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Ali's boxing spirit inspires tennis star Tsonga

The soft-spoken Tsonga admits his spiritual connection to former boxing legend Ali, strengthened by the fact that his Congolese-born father watched one of The Greatest's bouts in person in 1974.

sports Updated: Jan 26, 2008 16:12 IST

Gentle giant Jo-Wilfried Tsonga will carry the fighting spirit of legendry boxer Muhammed Ali into the four corners of the court when he squares off against Serb Novak Djokovic in Sunday's Australian Open men's final.

The unexpected title match will pit the 22-year-old Frenchman, whose square-jawed features force the comparison with a young Ali, and the dynamic, 20-year-old Djokovic in a meeting that will produce a new champion at Melbourne Park.

Both young guns ambushed the reigning power figures in the game in semi-final shocks - Tsonga hammering world No.2 Rafael Nadal and Djokovic pounding out a straight-sets win over the near-invincible world No. 1 Roger Federer.

The two winners have never met in a match. Djokivic has the experience edge after losing to Federer in last year's US Open final while Tsonga is playing in only his fifth Grand Slam event.

The soft-spoken Tsonga admits his spiritual connection to former boxing legend Ali, strengthened by the fact that his Congolese-born father watched one of The Greatest's bouts in person in 1974.

"I've watched some (Ali) DVDs, and my father was at the fight at Kinshasa because he's from Brazzaville. He took some photos, so I have some souvenir. His personality on the ring was great. Maybe I have the same tennis as his boxing," said Tsonga.

Tsonga, whose delighted parents are due to arrive just hours before match time Sunday from their home in Le Mans, said he won't change anything in the final run-up to the biggest match of his career.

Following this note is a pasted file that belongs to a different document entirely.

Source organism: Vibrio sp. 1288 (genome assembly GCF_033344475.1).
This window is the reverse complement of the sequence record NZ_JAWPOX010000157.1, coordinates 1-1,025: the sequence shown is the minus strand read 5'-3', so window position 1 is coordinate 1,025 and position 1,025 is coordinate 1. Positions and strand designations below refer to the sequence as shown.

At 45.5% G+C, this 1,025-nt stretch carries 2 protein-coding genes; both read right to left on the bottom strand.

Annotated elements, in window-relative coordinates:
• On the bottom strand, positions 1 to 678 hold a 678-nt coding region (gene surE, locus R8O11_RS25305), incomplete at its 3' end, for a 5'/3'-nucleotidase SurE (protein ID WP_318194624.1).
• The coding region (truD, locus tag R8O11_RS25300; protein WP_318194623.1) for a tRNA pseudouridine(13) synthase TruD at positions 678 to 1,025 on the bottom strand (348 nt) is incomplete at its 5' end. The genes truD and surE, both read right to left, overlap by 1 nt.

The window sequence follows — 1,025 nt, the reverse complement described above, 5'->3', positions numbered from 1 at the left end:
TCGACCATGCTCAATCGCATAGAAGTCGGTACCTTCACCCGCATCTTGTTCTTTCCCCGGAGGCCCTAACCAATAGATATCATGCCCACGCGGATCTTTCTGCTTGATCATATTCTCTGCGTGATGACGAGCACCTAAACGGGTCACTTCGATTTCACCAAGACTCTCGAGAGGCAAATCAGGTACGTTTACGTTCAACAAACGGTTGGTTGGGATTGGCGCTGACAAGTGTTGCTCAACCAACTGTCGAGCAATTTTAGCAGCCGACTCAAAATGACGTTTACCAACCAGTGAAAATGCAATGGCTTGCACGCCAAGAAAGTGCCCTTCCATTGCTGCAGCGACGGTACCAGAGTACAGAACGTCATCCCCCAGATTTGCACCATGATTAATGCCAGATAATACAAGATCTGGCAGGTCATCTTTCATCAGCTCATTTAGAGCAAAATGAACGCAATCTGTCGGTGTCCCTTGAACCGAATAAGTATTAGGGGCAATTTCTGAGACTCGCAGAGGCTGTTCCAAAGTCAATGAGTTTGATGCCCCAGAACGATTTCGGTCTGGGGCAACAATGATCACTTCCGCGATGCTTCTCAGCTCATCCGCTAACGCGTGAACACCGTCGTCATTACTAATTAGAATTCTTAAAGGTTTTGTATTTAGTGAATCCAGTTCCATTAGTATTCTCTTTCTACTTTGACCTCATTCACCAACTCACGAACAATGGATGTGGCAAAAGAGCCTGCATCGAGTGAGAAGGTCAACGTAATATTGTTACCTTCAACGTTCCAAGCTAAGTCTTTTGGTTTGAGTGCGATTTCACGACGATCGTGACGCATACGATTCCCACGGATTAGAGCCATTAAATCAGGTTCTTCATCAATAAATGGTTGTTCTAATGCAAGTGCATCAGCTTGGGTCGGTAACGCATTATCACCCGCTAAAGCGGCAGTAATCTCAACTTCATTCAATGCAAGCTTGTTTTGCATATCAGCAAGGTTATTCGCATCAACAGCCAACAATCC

"I'll just stay in my room at the hotel, practice, and that's it. I know it's going to be difficult, but I'm here and ready for that," he said. "I'll try to approach this match like the other one."

The quiet conqueror said he goes into the title bout with nothing to lose and fighting against the odds.

"It's the same, because Nadal is number two in the world and Djokovic three," Tsonga said.

"Both of them won a lot of tournaments and they have more experience than me. I'll just do my best, and that's it. I will see what happens on the court. If I win, that's unbelievable. And if I lose, I did my best, so no problem," the Frenchman said.

Djokovic goes in with respect for the Frenchman.

"Tsonga is coming up. He's just amazing athlete," said the Serb. "He's been performing some impressive tennis in these two weeks, as I did. I still haven't lost even a set here in Australian Open, which is amazing. It's gonna be interesting to see young players playing against each other. Obviously, we will not have anything to lose."

Djokovic predicted that he and Tsonga will be equally motivated, "even though looking at the rankings I would be the favorite. But it's finals, so anything can happen".